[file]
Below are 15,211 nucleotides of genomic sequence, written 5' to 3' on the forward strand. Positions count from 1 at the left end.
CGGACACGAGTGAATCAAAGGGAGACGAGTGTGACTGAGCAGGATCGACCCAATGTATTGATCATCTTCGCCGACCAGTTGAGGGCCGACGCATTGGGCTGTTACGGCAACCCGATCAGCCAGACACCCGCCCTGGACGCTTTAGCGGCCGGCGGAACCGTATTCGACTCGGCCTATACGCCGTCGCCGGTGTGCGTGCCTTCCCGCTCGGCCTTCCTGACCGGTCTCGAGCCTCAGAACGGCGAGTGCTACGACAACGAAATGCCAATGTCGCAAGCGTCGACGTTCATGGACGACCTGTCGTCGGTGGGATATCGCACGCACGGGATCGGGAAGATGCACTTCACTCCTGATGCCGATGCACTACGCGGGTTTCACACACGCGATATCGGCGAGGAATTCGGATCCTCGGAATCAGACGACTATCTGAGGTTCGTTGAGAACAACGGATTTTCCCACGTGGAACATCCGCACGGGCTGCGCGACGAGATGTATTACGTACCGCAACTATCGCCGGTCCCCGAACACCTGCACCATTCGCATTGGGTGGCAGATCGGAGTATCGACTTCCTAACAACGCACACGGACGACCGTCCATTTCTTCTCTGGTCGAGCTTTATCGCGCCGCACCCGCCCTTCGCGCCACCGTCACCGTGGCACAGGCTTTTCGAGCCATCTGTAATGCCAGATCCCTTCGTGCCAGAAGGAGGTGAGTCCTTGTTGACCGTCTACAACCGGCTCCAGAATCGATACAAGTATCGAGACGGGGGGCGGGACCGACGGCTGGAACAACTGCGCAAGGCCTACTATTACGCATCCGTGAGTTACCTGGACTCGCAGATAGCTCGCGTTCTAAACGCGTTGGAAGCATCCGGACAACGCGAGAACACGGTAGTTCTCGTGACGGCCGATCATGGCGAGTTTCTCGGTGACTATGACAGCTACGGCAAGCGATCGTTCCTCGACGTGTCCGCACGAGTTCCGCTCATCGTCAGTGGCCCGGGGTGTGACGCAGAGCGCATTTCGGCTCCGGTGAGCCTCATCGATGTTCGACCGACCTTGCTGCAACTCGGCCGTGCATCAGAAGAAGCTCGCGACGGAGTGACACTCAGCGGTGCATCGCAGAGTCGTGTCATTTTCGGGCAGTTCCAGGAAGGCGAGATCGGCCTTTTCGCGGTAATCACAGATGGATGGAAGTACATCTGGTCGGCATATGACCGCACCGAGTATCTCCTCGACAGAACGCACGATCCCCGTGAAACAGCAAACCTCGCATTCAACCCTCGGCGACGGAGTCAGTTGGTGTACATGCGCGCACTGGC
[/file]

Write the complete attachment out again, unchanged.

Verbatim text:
Below are 15,211 nucleotides of genomic sequence, written 5' to 3' on the forward strand. Positions count from 1 at the left end.
CGGACACGAGTGAATCAAAGGGAGACGAGTGTGACTGAGCAGGATCGACCCAATGTATTGATCATCTTCGCCGACCAGTTGAGGGCCGACGCATTGGGCTGTTACGGCAACCCGATCAGCCAGACACCCGCCCTGGACGCTTTAGCGGCCGGCGGAACCGTATTCGACTCGGCCTATACGCCGTCGCCGGTGTGCGTGCCTTCCCGCTCGGCCTTCCTGACCGGTCTCGAGCCTCAGAACGGCGAGTGCTACGACAACGAAATGCCAATGTCGCAAGCGTCGACGTTCATGGACGACCTGTCGTCGGTGGGATATCGCACGCACGGGATCGGGAAGATGCACTTCACTCCTGATGCCGATGCACTACGCGGGTTTCACACACGCGATATCGGCGAGGAATTCGGATCCTCGGAATCAGACGACTATCTGAGGTTCGTTGAGAACAACGGATTTTCCCACGTGGAACATCCGCACGGGCTGCGCGACGAGATGTATTACGTACCGCAACTATCGCCGGTCCCCGAACACCTGCACCATTCGCATTGGGTGGCAGATCGGAGTATCGACTTCCTAACAACGCACACGGACGACCGTCCATTTCTTCTCTGGTCGAGCTTTATCGCGCCGCACCCGCCCTTCGCGCCACCGTCACCGTGGCACAGGCTTTTCGAGCCATCTGTAATGCCAGATCCCTTCGTGCCAGAAGGAGGTGAGTCCTTGTTGACCGTCTACAACCGGCTCCAGAATCGATACAAGTATCGAGACGGGGGGCGGGACCGACGGCTGGAACAACTGCGCAAGGCCTACTATTACGCATCCGTGAGTTACCTGGACTCGCAGATAGCTCGCGTTCTAAACGCGTTGGAAGCATCCGGACAACGCGAGAACACGGTAGTTCTCGTGACGGCCGATCATGGCGAGTTTCTCGGTGACTATGACAGCTACGGCAAGCGATCGTTCCTCGACGTGTCCGCACGAGTTCCGCTCATCGTCAGTGGCCCGGGGTGTGACGCAGAGCGCATTTCGGCTCCGGTGAGCCTCATCGATGTTCGACCGACCTTGCTGCAACTCGGCCGTGCATCAGAAGAAGCTCGCGACGGAGTGACACTCAGCGGTGCATCGCAGAGTCGTGTCATTTTCGGGCAGTTCCAGGAAGGCGAGATCGGCCTTTTCGCGGTAATCACAGATGGATGGAAGTACATCTGGTCGGCATATGACCGCACCGAGTATCTCCTCGACAGAACGCACGATCCCCGTGAAACAGCAAACCTCGCATTCAACCCTCGGCGACGGAGTCAGTTGGTGTACATGCGCGCACTGGC